“It’s curious,” Mr. Scowcroft said. “I think back to my days of graduate school during the Cold War: I was attacked by many of my friends-probably primarily Democratic-for being a hard-liner, a hawk, so on and so forth. I think I have maintained a pretty consistent philosophy. Now I’m being attacked from the right for being a wussy liberal.”
“The President has said-I think he told [Bob] Woodward-[that] he doesn’t feel that he has to reach beyond the experts that he has gathered around him. That he has every perspective he needs in order to make his decisions. He does not have a kitchen cabinet or that kind of thing, which was so popular with other Presidents that we’ve seen, who always went outside to their old cronies. This President just doesn’t do that, and it’s just part of his personality.”
And which “other Presidents” was he referring to? Well, Mr. Scowcroft says he doesn’t like to make explicit comparisons between the George Bush he served and the George Bush who is President now. “I have views, but I don’t like to talk publicly about them,” he said.
He prefers to couch his criticisms in political analysis and implied comparisons. “This administration has been pretty sharply divided on foreign policy,” he said. “If you look at many of the things the President said when he was running for election in 2000, they are fairly dramatically different from the way the administration has behaved. A humbler foreign policy, for example, greater consideration for our allies, shying away from peacekeeping, nation-building-all of those have been reversed. Now the nation-building part not through choice, but it leads one to speculate: Why the shift? Because he had a different view of the world after he became President.
“It’s possible that the transformation came with 9/11, and that the current President, who is a very religious person, thought that there was something unique, if not divine, about a catastrophe like 9/11 happening when he was President. That somehow that was meant to be, and his mission is to deal with the war on terrorism. Now that’s a perfectly rational explanation-but there were signs of a change even before 9/11.”
Mr. Scowcroft suggested that some of Mr. Bush’s more bellicose moves were about politics rather than policy. “I’m not sure how much the President is driven by the [neoconservatives] and how much he is driven by wanting to be re-elected-maybe more than most Presidents do-because his father was defeated. And I think it’s not impossible that, freed from that demand, he might behave somewhat differently.”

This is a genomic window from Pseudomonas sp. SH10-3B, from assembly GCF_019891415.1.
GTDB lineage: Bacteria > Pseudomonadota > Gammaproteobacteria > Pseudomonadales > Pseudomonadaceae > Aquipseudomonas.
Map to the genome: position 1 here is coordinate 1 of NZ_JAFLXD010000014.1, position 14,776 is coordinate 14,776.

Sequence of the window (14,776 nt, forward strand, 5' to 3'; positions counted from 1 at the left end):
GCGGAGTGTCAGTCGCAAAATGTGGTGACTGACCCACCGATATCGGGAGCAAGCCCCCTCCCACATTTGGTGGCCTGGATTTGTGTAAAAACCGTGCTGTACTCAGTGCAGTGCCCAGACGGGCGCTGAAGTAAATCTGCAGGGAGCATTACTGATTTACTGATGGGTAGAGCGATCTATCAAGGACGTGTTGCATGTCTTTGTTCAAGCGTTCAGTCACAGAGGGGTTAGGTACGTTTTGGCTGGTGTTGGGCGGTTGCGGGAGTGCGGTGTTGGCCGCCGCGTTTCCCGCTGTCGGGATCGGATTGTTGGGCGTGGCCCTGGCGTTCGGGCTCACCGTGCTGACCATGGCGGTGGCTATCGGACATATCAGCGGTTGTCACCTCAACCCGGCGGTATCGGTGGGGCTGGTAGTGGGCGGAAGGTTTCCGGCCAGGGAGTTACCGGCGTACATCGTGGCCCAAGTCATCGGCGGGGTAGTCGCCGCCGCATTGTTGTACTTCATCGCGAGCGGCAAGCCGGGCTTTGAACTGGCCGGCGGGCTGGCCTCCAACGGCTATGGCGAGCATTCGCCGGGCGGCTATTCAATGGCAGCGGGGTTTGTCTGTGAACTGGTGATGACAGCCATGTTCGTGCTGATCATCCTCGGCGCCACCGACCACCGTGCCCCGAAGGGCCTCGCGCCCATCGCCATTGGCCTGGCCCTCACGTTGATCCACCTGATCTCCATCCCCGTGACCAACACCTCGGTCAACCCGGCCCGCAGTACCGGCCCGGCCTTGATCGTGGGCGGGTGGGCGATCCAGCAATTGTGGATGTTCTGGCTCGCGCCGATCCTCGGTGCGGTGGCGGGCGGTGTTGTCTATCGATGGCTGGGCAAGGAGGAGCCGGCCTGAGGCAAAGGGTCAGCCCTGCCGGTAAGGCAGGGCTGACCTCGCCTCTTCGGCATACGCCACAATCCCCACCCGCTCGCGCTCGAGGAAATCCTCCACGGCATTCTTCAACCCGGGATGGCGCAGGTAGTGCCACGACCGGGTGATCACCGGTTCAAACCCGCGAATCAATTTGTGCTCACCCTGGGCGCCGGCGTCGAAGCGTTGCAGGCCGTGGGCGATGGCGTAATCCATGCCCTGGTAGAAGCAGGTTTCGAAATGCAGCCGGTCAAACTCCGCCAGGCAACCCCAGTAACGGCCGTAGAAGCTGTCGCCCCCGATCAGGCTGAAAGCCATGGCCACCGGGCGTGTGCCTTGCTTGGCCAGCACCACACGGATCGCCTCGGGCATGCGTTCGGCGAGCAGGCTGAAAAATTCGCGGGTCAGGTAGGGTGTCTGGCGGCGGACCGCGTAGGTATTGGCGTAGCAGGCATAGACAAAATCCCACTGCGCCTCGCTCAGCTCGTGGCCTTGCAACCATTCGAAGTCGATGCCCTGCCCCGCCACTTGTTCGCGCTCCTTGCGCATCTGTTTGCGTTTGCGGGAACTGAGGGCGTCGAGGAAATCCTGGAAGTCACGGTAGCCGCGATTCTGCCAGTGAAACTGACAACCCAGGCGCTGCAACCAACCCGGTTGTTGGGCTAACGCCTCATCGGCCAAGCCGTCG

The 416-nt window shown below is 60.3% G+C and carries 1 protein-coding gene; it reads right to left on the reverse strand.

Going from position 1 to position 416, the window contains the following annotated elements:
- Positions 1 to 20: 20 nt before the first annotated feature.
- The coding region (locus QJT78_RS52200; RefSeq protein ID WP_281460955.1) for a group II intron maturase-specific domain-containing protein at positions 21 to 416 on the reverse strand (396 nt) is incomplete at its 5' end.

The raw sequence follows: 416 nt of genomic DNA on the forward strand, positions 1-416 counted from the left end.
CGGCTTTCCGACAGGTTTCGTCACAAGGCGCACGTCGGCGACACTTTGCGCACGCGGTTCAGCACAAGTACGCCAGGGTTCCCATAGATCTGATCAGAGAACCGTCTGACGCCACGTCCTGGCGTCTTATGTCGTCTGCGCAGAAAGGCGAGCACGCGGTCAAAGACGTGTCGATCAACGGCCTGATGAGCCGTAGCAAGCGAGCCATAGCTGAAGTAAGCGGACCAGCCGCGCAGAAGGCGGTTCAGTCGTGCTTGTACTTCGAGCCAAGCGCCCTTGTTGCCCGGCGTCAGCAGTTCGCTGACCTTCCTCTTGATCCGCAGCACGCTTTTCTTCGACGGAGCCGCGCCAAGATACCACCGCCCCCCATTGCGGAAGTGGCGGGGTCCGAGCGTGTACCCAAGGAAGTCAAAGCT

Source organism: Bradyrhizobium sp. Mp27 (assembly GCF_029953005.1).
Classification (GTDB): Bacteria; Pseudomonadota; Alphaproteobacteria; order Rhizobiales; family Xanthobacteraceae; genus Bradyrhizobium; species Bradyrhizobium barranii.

In other words, even at this late date, Mr. Scowcroft sees some reason to hope that this son, like most sons, will eventually evolve into his father.
To describe Mr. Scowcroft and the elder Mr. Bush as friends is to understate the case-some say they share a brain. Mr. Scowcroft first came to prominence in the 1970’s, when he was a deputy to Henry Kissinger, and first became National Security Advisor under Gerald Ford. But it was during his second stint in the job, under George H.W. Bush, that he really came into his own. The two men were so close that after Mr. Bush lost his re-election campaign, they wrote a joint memoir of the administration’s foreign policy, describing the same events in alternating passages.
“Do I know what the father thinks about most things? Yeah, I think so. If I don’t, I’ve been sleeping for 30 years, because we’ve been together a long, long time,” Mr. Scowcroft said. “We talk about a lot of things, and we talk about a lot of them very quietly. We have a wonderful relationship, and I have to be very careful about the appearance of speaking for him out of turn.”
Indeed, Mr. Scowcroft quieted his criticism of the current administration’s Iraq policy when it became clear that it was being interpreted as paternal advice by proxy-perhaps even by the younger Mr. Bush himself, who seemed spooked. (“I am aware that some very intelligent people are expressing their opinions about Saddam Hussein and Iraq,” the President told reporters in Crawford, Tex., shortly after Mr. Scowcroft’s column appeared. “I listen very carefully to what they have to say.”) Mr. Scowcroft said that the widely held perception that he was doing the elder Bush’s bidding in voicing concerns about Iraq is “not true.” He said the two men have never even discussed his article. Few people believe that, though, and Mr. Scowcroft said he’s resigned to being viewed as Poppy’s familiar, calling it “a fact of life.”
Springtime for Realism?